Tuesday, September 8, 2009

What Inspiration can ArsElectronica09 be to a Hackerspace?



The 5:16pm train brought me back from Linz/Upper-Austria yesterday. It also brought some blisters, exhausted legs and an innumerable array of impressions from Ars Electronica 2009, some of which I'll try to relay in this blogpost.

I bought a daypass on Sunday, which might or might not have paid off, I'm not quite sure.. 33€ is quite a lot of money, especially when the train ticket already cost you a hundred bucks. To anyone going to Ars in 2010 I suggest to buy a festival pass, spend at least 3 days on the various exhibitions and talks and prepare yourself a schedule (because theirs clearly sucked).

Ars Electronica Center (AEC)
The labs
The Ars electronica center clearly has an abundant array of interesting stuff sitting around. With their Fab-, Brain-, and Bio-labs on the -3 floor, they touch a broad variety of subjects, from cyborgs via sensor-enhanced art to 3D printers and lasercutters. This is actually somewhat like MIT's Medialab in Boston, only that this is clearly more exhibition-focused and less a working space. And clearly a lot smaller.

The picture above is a web made of wire straps.


The sculpture in the above picture does actually sense when you go near it and it reacts by moving its various "body"-parts.

Knock! Music Program (by Novmichi Tosa)
The second floor actually has some cool hands-on stuff that you can't actually touch, which is sad. But anyway, the Knock music machine is a pretty cool concept of an semi-electric music instrument. There were several components to it, the picture below is just one of them.
I actually found a couple of youtube videos of the machine in action. I just hope you understand some japanese ;) (Another resource I found is Novmichi's sketchblog.)


loopScape (by Ryota Kuwakubo)
Another great thing on the second floor was obviously loopScape. In contrast to ordinary computer games, this is one where you actually have to move around the "screen", which is made out of leds. Steering your fighter-jet with a wireless controller, your goal is to shoot down the enemy's fighter. To get all of the action, you can't stand still but have to move around to actually see everything that is happening in this fast-paced game.



Quartet
Quartet is a huge machine that produces sounds from resonating wine-glasses and golf-balls being projected onto wooden xylophone bars. I hope I managed to capture some of that motion in my still.



Höhenrausch
Höhenrausch was an exhibition above the roofs of Linz. Walking on a wooden structure, you get from exhibit to exhibit while having a grandiose view over the city. You could even take a ride in a Ferris wheel.




One exhibit was really awesome! If you stood below the sprinklers with an umbrella, you'd hear 8-bit music as produced by the frequency of the water being released. The umbrella's tissue serves as a simple membrane and produces astonishingly clear sounds.





Cyberarts Festival
Tantalum Memorial - Residue (website)
Relay station for a social phone network used by the congolese diaspora in London.
And yes, though this thing is not your most recent asterisk pbx, it actually worked and was relaying calls for people on that network. From the project's website:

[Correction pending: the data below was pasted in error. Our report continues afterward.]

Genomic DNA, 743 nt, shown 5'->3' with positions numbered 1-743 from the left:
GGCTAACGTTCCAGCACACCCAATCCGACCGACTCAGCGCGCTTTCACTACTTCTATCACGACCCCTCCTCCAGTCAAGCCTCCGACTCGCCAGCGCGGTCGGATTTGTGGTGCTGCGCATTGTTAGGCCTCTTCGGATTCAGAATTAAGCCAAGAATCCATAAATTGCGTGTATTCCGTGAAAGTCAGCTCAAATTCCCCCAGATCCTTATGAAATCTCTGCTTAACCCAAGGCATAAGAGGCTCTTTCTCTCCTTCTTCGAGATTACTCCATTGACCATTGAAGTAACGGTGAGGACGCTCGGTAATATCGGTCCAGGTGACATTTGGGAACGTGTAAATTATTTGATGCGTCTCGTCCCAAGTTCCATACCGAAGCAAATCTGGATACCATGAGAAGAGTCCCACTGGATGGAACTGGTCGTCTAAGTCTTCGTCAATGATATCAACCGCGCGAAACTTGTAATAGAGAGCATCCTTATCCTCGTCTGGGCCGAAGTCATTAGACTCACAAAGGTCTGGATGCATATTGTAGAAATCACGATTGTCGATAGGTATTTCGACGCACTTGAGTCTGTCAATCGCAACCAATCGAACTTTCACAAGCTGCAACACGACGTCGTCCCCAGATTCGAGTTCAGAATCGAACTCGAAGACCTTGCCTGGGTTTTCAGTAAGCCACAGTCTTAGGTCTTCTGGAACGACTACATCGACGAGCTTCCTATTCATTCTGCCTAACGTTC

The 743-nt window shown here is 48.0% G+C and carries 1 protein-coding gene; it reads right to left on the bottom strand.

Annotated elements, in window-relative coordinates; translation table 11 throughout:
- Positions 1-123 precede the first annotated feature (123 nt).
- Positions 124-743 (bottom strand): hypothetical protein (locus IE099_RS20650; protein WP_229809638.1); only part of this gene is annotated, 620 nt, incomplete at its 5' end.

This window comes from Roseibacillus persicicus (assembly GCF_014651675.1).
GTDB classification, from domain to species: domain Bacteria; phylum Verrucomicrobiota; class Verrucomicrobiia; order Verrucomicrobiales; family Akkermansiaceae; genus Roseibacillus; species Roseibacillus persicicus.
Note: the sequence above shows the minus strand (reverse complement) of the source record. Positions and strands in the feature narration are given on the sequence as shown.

"'Tantalum Memorial' is a series of telephony-based memorials by the artists group Harwood, Wright, Yokokoji, to the people who have died as a result of the “coltan wars” in the Congo. The installation is constructed out of electromagnetic Strowger switches – the basis of the first automatic telephone exchange invented in 1888. The title of the work refers to the metal tantalum, an essential component of mobile phones"


Pursuit of the unheard
One of the things that kept me awake on Sunday evening was the "Höllenmaschine", one of the first, if not THE first synthesizer ever. Built by Bob Moog for Max Brand. As it says in the brochure: "The first wiring diagrams for the Max Brand synthesizer by Bob Moog are dated 1957."


On Monday morning, I decided to check out the MIT Impetus exhibition nonetheless, even though I thought I had already seen most of it in the Medialab itself.
And oh and I was so wrong!

littleBits (website)
Again, a little excerpt from their website:
"littleBits is an opensource library of discrete electronic components pre-assembled in tiny circuit boards. Just as Legos allow you to create complex structures with very little engineering knowledge, littleBits are simple, intuitive, space-sensitive blocks that make prototyping with sophisticated electronics a matter of snapping small magnets together. With a growing number of available modules, littleBits aims to move electronics from late stages of the design process to its earliest ones, and from the hands of experts, to those of artists, makers and designers."





Various impressions from Linz

One thing that I noticed already on Sunday were these "stencils". Only, it only came to me on Monday though that these weren't your ordinary stencils. What is so uncommon here is that the stencils are actually areas that are cleaner than the area around it. So what you see here is kind of a 'cleaner's graffiti'. (No, I'm in no way affiliated to Mazda or any other automobile manufacturer)



Finally, a last picture of the "Fassadenfestival":



A couple more pictures will be made available on my soup.
(All images contained herein are subject to the CC-BY-SA license.)

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